Colorado Governor Jared Polis codified access to abortions in the state when he signed House Bill 1279 on Monday.

The Denver Channel reported that House Bill 1279 or the Reproductive Health Equity Act prohibits the punishment of any citizen in the state to access abortion and contraception as part of their health care rights.

This comes a day before the hearing set by the California Assembly Judiciary Committee to hear AB 2223, which is otherwise known as the Infanticide Bill. The bill, which is one of the laws meant to expand abortion in California, allows abortion even after a week a child is born. AB 2223 similarly punishes anyone who intervenes or prevents a woman from hurting or killing her child in the state.

In a letter addressed to the Colorado General Assembly on April 4, Polis announced signing House Bill 22-1279 which allegedly codifies the "fundamental right to make reproductive health-care decisions free from government interference." Polis explained that the law "codifies existing protections in statute."

"In the State of Colorado, the serious decision to start or end a pregnancy with medical assistance will remain between a person, their doctor, and their faith. I want to thank the sponsors and the General Assembly for ensuring that regardless of what happens federally, in Colorado these vital and oftentimes difficult decisions will continue to be made by Coloradans alone free from government interference," Polis said.

Polis elaborated that the bill does make any changes to current laws on parental notification when it comes to minors having an abortion. The bill, he said. also prevents any person from having an abortion against their will or conscience. It only maintains the current status quo in the state by giving it protections from the federal level.

This alludes to the possibility of Roe v. Wade from being overturned once the United States Supreme Court decides to side with Mississippi's Gestational Age Act, which prohibits abortions on pregnancies 15 weeks onwards through the Dobbs v. Jackson case. The Supreme Court would determine the constitutionality of states banning abortions, pending a decision this June or July.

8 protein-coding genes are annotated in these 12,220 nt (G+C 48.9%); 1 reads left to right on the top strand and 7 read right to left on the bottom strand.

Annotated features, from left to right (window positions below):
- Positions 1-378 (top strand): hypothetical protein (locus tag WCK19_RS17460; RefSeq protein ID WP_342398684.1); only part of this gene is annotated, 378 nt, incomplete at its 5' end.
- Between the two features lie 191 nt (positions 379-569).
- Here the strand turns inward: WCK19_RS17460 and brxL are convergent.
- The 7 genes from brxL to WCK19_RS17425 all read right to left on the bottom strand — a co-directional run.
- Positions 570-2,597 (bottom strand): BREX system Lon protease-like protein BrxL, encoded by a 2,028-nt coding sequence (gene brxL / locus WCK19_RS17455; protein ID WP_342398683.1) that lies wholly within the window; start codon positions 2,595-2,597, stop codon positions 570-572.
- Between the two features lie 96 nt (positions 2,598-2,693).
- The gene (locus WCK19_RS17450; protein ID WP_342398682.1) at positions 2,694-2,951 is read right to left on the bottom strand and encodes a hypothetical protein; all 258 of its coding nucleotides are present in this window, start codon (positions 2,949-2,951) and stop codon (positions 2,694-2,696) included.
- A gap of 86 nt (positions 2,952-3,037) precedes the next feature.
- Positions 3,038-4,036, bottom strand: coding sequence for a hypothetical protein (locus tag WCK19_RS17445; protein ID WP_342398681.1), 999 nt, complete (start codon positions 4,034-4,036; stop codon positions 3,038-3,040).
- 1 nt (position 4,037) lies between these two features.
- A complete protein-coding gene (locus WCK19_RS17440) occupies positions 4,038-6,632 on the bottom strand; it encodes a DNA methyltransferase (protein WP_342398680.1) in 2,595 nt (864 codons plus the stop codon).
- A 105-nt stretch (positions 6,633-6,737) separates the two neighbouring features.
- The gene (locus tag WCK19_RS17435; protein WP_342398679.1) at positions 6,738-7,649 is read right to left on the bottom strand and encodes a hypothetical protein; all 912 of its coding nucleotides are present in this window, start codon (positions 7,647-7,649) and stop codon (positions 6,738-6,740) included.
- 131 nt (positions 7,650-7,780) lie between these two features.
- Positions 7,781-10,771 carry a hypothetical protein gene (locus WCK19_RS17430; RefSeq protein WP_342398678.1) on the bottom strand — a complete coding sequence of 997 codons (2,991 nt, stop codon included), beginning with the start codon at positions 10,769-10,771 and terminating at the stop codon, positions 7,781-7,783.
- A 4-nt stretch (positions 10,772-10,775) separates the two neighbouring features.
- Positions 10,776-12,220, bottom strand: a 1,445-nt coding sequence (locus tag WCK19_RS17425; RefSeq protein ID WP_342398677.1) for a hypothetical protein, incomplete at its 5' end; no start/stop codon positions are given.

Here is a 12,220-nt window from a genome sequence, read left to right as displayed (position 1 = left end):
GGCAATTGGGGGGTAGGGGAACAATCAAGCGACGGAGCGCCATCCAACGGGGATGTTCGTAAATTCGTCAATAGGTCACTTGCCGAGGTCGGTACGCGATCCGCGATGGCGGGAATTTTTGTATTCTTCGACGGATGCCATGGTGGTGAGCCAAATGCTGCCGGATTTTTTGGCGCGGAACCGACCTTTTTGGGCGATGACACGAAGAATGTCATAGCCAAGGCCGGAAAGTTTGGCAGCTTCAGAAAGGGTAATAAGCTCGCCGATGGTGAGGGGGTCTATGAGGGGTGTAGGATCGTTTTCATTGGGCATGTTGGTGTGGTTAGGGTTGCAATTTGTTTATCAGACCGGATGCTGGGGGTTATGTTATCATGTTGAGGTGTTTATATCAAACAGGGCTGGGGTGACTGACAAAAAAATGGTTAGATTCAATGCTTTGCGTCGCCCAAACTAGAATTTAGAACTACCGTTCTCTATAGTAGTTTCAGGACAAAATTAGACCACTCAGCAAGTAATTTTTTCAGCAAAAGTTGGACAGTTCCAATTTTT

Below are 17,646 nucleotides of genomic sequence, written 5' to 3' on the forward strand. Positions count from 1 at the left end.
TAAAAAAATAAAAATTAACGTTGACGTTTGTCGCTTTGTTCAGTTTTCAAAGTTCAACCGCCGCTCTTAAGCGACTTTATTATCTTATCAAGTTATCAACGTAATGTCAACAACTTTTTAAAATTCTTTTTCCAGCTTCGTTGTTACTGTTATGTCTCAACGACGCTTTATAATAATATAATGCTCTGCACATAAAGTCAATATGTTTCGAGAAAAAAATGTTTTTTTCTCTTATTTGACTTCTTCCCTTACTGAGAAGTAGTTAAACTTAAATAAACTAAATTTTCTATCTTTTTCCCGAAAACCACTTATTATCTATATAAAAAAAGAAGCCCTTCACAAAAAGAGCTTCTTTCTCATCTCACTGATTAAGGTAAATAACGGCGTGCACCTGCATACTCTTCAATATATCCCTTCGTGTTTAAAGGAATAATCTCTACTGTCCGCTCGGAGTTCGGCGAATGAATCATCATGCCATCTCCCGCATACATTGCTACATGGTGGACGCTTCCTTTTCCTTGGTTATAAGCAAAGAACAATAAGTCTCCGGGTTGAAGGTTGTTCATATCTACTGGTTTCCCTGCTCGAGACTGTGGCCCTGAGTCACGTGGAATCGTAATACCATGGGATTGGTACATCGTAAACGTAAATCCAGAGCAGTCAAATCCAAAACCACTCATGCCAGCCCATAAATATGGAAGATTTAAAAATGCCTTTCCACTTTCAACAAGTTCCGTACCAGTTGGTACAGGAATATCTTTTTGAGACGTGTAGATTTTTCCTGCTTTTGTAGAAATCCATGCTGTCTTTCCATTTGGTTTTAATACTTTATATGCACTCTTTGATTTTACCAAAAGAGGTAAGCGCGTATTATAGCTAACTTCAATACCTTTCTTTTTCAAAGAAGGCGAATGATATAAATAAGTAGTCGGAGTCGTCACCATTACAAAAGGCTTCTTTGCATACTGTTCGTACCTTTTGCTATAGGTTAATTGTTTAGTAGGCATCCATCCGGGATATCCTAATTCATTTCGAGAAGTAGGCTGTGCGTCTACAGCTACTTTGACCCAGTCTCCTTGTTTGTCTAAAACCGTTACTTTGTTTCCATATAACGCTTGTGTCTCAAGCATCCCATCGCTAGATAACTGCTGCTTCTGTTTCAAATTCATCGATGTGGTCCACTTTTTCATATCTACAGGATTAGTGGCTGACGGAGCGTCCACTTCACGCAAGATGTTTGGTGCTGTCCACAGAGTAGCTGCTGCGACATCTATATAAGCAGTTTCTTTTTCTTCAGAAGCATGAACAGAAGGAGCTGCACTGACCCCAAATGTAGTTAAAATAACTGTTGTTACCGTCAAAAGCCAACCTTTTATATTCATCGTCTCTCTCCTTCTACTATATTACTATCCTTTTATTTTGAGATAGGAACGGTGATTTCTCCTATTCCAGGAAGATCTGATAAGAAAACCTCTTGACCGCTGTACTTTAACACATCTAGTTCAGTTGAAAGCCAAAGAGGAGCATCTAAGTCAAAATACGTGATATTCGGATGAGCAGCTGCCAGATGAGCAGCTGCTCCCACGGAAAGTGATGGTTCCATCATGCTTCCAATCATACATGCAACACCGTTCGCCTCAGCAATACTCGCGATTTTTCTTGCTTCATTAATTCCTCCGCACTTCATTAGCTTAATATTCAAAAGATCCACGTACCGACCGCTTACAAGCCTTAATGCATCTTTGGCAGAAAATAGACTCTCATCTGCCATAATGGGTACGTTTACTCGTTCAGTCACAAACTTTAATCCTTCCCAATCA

Accordingly, HB 1279 counteracts the Texas Heartbeat Act or Senate Bill 8, which took effect on September 1. The law, according to Planned Parenthood, has pushed 1,034 patients to travel to Colorado, Nevada, and New Mexico for abortion services.

Planned Parenthood Regional Director of Communications Neta Meltzer told the Denver Channel that there is a significant increase in the number of women seeking abortion in the said three states since SB8 was implemented as compared to previous months or years. Other abortion clinics in Colorado also reported experiencing an increase in patients from out-of-state.

"We're definitely seeing an influx of specifically Texas patients, but we've also seen Kansas, Oklahoma, Georgia, New Mexico, Wyoming," Health Futures for Women Practice Manager Margie Andersohn told the Denver Channel.

Anderson said that some of their patients even come from New York. While some of their patients even sleep in their cars as they wait for their turn to have an abortion in Colorado being from out of state. Anderson is looking forward to the United States Supreme Court's decision on the Dobbs v. Jackson case.

Comprehensive Women's Health Care Medical Director Dr. Rebecca Cohen, on the other hand, revealed that 20% of her patients come from Texas. Their clinic is currently operating to its limits for treatment due to the increase in demand for abortion in Colorado. Cohen similarly anticipates the Supreme Court decision later this year, which she projects would bring a hoard of new patients to the state.